Sixty in Seville.
What a fantastic break Janet organised for my sixtieth birthday. We had 3 days in
this wonderful city and, surprise surprise, the weather was almost like an English
W e were still not ready for our planned Atlantic
trip but decided that a few days off from Janet's rigorous work schedule could be
tolerated, especially as being 60 is quite a special birthday - I
think I even qualify for a bus pass in Cambridgeshire.
The travel agent in Lagos offered us 2 hotels at reasonable prices, we picked the
Hotel American which we noted was very central to the old city of Seville and included breakfast in the price. Bargain no. 1. Next
we needed a car. Luz Cars offered us a medium size car for the price of a
small one. Bargain no. 2. Then when we picked up the car we noted that it
had air-conditioning, and as this was still a further group higher we put this down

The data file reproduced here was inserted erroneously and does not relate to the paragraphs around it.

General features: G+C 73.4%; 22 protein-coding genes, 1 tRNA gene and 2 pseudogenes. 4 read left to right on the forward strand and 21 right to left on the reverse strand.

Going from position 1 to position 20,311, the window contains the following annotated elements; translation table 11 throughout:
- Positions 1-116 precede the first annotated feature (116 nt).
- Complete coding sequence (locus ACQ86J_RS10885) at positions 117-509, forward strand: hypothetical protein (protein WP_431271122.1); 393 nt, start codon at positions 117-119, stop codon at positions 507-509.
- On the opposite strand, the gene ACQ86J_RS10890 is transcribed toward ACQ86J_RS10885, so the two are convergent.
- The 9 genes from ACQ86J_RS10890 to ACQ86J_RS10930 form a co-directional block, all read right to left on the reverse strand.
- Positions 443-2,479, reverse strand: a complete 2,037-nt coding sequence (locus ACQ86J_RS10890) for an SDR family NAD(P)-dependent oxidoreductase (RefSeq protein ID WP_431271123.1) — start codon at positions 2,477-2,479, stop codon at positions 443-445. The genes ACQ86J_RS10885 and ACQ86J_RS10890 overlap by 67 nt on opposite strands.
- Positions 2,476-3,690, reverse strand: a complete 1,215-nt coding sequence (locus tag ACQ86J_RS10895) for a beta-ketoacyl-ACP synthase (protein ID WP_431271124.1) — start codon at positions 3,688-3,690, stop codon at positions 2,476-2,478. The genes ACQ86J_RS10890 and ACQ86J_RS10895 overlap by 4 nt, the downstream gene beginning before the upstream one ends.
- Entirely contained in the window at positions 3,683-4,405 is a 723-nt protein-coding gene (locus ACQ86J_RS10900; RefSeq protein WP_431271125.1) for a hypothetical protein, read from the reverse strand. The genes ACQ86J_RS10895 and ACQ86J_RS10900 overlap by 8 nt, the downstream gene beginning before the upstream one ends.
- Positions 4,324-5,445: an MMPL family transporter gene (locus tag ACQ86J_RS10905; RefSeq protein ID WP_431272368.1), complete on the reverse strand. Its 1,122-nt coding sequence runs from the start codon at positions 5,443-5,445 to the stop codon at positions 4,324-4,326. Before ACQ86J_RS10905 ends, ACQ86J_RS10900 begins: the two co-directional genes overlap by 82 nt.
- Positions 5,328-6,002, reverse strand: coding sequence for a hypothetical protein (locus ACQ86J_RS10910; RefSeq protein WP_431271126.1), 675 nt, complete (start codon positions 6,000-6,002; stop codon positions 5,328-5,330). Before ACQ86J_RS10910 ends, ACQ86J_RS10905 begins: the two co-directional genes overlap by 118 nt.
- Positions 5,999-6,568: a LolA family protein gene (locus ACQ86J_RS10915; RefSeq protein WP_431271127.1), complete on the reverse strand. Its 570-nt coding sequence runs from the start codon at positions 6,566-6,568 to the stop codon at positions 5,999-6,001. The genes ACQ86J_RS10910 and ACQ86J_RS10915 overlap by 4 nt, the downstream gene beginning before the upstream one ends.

as bargain no. 3.
We had been thinking of a trip to Seville for quite some time now, and it was only
when the weather promised to be a little cooler than of late, that we said "perfect
for a trip to Seville". Our reasoning was that Seville is notoriously hot and
often windless but the forecasted cooler weather would make it perfect for us.
We left Lagos at about 0930 and by 1200 we were within the city boundaries, in fact
about 1 mile from the hotel but for the next 90 min's we seemed to get no nearer.
We had a plan and it involved only a couple of turns so at the first set of traffic
lights we were still confident. The road had 5 lanes as we approached the lights
but as soon as we stopped scooters filled all the gaps creating 4 more lanes. Worse,
we all had to get into 3 lanes within 20m. We survived and commenced looking for